Samuel Smith's pubs, in my book at least, are a national treasure, and Darley Abbey's Abbey pub is every bit a part of the Yorkshire franchise. There are no frills, granted, but that's besides the point in the case of Sam's. The Abbey is based on a building that many hundreds of years ago was a monestary, hence the name and the quaint old logo on the sign. The toilets are labelled 'Monks' and 'Nuns', and I kid you not, someone who isn't me genuinely didn't know which one to go in to. Predictably, he changes the subject rather speedily when that old chestnut is brought up.
The beer in here is excellent, and the price of it puts even the likes of Wetherspoon's and Scream to shame- at the time of writing, a pint of the highly quaffable Alpine Lager is £1.90. Stronger and more exotic lagers and ales won't set you back much more, and it has to be said that the price of drinks is the Abbey's obvious strong point. Aside from Alpine, the Sam Smith's wheat beer and bitter have also become favourites.
The clientele are pretty much all Darley Abbey folk, and as mentioned in another review, this rather clandestine customer base can make it difficult to get served as the inner circle of the landlord's friends are given greater priority than the casual visitor. That said, the pub does a roaring trade in summer as people from all over the city and indeed outside like to take a plastic glass of Sam Smith's beer on to Dean's Field and relax on the grass. Canine lovers favour the Abbey and it's a common sight to see a few people having a swift pint after having taken their dog for a stroll in nearby Darley Park.
It's fair to say that the Abbey is ideal for lengthy summertime session drinking when you want something on tap, and that the unconventional architecture of the place lends it a certain conservative charm. Some would bemoan the fact that the place could do with a jukebox or a pool table, but like Wetherspoon's, it isn't Sam Smith's policy to have such facilities in their pubs. Trendy or flamboyant it ain't, but such good beer at such absurdly cheap prices ensure that few are likely to care.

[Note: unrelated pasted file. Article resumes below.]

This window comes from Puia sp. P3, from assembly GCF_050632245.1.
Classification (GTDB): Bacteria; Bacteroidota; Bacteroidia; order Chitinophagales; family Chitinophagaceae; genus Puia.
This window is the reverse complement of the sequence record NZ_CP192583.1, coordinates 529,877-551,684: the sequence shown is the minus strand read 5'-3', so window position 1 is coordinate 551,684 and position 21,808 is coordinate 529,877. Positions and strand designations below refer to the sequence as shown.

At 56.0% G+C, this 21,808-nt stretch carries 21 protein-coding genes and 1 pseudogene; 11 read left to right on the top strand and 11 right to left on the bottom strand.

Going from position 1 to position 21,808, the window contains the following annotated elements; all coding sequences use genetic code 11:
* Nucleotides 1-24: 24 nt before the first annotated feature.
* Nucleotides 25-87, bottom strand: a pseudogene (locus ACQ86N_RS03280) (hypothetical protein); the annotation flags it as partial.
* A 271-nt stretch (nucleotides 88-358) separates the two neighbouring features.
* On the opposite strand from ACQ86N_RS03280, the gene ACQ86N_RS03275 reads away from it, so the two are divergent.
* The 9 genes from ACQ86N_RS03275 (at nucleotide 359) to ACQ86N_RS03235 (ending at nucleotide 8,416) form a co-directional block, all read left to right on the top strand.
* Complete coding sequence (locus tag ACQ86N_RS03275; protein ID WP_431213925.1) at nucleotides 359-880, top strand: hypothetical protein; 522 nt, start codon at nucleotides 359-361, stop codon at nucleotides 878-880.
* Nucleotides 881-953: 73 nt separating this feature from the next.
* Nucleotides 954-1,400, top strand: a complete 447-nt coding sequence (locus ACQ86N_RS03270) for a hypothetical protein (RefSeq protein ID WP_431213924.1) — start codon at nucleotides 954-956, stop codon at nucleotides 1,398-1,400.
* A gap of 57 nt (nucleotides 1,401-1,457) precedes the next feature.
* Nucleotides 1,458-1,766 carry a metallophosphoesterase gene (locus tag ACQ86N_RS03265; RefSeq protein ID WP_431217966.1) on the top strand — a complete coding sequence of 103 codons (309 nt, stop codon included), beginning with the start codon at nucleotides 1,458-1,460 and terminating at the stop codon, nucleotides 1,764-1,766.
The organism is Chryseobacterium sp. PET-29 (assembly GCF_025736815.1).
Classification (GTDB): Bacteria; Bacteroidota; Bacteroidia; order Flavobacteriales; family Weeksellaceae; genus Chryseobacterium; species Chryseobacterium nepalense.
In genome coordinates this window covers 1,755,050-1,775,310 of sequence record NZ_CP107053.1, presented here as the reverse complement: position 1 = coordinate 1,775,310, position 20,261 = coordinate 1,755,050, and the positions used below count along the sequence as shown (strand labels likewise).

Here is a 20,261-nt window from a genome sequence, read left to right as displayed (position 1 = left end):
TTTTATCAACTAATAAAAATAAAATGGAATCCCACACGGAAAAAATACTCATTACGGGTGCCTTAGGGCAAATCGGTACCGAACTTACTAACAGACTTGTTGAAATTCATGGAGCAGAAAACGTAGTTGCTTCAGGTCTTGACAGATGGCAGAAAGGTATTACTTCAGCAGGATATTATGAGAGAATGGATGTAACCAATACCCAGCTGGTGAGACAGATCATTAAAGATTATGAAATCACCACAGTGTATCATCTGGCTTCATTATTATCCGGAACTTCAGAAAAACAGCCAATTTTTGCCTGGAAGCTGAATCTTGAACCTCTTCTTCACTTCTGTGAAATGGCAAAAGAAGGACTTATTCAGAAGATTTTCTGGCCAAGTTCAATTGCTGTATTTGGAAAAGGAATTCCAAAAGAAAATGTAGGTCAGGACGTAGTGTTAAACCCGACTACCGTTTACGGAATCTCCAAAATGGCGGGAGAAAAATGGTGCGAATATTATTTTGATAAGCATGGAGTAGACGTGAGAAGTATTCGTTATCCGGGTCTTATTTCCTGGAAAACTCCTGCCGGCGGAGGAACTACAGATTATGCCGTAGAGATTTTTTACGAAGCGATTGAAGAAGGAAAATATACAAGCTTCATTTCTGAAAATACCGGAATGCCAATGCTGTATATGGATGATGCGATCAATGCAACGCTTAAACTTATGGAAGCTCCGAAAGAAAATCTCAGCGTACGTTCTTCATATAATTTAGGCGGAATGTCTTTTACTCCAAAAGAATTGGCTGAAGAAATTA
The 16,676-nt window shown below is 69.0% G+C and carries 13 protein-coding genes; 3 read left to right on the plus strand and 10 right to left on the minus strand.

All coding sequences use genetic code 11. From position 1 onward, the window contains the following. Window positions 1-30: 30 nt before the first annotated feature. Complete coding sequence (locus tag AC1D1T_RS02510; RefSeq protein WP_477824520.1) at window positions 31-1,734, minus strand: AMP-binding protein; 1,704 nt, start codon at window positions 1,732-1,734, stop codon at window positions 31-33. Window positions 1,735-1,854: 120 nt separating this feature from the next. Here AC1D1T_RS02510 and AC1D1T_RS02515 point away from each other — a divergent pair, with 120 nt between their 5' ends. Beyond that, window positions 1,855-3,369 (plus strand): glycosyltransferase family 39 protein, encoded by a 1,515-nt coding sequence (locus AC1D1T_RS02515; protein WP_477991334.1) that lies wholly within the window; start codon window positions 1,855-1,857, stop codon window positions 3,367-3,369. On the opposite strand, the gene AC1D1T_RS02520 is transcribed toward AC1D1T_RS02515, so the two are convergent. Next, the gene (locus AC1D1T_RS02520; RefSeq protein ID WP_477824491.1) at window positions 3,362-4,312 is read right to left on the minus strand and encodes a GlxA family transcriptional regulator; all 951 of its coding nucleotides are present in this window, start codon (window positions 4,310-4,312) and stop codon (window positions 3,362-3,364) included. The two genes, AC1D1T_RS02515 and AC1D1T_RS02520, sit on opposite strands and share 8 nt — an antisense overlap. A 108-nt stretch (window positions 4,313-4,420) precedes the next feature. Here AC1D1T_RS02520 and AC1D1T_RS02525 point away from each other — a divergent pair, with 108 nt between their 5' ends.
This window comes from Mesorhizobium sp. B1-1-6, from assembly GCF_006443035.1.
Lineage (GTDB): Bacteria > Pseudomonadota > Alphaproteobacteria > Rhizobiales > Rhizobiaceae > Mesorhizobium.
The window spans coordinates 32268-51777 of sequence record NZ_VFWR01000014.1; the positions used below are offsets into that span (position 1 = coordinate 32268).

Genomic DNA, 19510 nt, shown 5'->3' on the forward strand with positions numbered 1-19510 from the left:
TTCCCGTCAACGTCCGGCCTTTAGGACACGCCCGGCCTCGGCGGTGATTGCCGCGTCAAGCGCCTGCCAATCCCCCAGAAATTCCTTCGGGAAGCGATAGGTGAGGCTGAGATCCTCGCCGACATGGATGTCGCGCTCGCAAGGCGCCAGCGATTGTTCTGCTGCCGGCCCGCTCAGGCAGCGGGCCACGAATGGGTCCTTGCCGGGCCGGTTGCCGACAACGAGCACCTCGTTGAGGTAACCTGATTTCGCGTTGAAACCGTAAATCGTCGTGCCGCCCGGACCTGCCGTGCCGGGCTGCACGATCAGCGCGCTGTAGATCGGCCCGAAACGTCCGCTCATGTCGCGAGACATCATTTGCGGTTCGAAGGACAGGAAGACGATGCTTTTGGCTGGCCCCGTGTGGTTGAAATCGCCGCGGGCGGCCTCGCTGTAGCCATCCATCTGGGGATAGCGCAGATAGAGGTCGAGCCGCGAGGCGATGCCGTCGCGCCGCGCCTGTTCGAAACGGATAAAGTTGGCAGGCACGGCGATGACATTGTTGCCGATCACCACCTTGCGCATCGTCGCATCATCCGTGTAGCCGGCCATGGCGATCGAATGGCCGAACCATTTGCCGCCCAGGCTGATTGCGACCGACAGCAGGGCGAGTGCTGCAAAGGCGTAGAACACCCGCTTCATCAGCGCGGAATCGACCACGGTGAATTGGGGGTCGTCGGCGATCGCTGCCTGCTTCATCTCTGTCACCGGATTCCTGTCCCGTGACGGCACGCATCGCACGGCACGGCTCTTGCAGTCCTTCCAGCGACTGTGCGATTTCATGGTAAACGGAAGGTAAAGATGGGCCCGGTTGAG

This is my 2nd local pub! It is the old Abbey and it shows in its historical/ old architechture. It is supprisingly small inside so to get a table on Fri/ Sat/ Sun night... you must be early. Just a really cosy place to go and have a couple of drinks but it is a real locals pub although they are friendly! In the summer there are tables out below the first level of the building. Opposite Darley park... it is also good just to stop off for a quick refreshment whether it be mid way on a cycle ride or after a walk/ run around the park.... Cute place!
This is a really nice cosy pub at the bottom of a very steep hill across from Darley Park. The building used to serve as a bakehouse or brewery for the monestary and was built during the 12th century. It still has a spiral stone staircase, beehive bread oven and apparently, some ghostly visitations. The pub is very small but a great place to go on a summers day after walking around Darley Park.
Cheap booze but service leaves a lot to be desired. If you ain't a local it would seem that the portly bar tender will ignore you in favour of his cronies. The place is often dirty with sticky tables. Nice to sit out in the field opposite if the weather is good though but of you do I'd suggest buying some cans from the shop. It could be a great pub but it is let down by poor management
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